Toronto Mayor David Miller says the city has received a "serious" counter-offer from the unions representing about 24,000 striking civic workers. But there's still more negotiating to be done before the 22-day-old strike comes to an end, he adds.

Speaking on CP24 Breakfast on Monday morning, the mayor expressed optimism with the latest developments to end the strike.

"For the first time, from my perspective, they've made a counter-offer that was serious," Miller says.

But CUPE's latest proposal still isn't in the city's range, Miller says.

"I think that's a little possibility of a hint of good news. I wouldn't go past that."

The mayor also says he doesn't think the city has seen a "proper response" on either wages, monetary issues or the sick bank since they've started negotiating in January until they presented a counter-offer.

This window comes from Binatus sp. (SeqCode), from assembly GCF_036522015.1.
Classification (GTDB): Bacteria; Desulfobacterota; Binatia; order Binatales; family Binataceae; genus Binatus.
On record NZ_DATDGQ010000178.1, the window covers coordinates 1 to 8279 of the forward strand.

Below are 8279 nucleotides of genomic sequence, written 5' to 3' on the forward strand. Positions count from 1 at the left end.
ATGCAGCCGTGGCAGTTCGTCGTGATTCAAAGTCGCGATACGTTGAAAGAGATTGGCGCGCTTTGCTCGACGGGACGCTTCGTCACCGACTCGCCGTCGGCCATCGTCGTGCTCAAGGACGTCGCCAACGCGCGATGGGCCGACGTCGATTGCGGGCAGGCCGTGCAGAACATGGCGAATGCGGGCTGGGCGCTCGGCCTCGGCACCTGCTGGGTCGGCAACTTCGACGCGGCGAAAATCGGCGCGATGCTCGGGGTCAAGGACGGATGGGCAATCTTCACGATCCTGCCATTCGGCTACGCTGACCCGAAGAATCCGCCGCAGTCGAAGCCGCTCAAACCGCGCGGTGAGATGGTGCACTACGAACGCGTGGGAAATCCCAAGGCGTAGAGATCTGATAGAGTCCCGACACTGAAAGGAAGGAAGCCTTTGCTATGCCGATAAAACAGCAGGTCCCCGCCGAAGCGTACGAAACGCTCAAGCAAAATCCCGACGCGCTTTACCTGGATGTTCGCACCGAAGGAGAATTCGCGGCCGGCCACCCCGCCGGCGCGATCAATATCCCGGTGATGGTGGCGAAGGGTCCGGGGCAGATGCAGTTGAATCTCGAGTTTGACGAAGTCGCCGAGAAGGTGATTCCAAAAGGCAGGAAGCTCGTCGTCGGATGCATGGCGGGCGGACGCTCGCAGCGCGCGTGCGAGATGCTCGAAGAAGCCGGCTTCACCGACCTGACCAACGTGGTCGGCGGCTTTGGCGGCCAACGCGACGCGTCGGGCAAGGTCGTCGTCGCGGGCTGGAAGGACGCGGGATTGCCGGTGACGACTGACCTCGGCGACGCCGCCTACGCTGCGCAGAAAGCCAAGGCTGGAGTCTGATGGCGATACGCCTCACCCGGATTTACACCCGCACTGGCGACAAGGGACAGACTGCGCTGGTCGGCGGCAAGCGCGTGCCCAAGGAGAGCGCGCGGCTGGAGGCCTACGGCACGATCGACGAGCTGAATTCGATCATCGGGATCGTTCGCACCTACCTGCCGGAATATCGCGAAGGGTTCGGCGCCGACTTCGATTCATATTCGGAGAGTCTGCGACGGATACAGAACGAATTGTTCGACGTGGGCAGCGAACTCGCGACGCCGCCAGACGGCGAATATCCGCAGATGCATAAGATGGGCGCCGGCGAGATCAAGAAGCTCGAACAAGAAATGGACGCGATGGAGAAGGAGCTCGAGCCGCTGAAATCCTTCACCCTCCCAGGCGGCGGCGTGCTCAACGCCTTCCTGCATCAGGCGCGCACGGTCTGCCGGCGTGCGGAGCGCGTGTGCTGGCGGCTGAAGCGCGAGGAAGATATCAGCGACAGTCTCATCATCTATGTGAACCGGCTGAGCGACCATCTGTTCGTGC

"But now we're at least talking," he says.

The city presented its latest offer to the union late last week, prior to the unions' counter-offer. No details of the union offer have been released.

Meanwhile, the absence of city services means garbage, recycling and compost pickup remains cancelled. City residents are allowed to take their trash to one of five transfer stations or 19 temporary drop-off sites.

Pickets at some locations are making residents wait for a time before dumping, while others are letting people come and go without incident.

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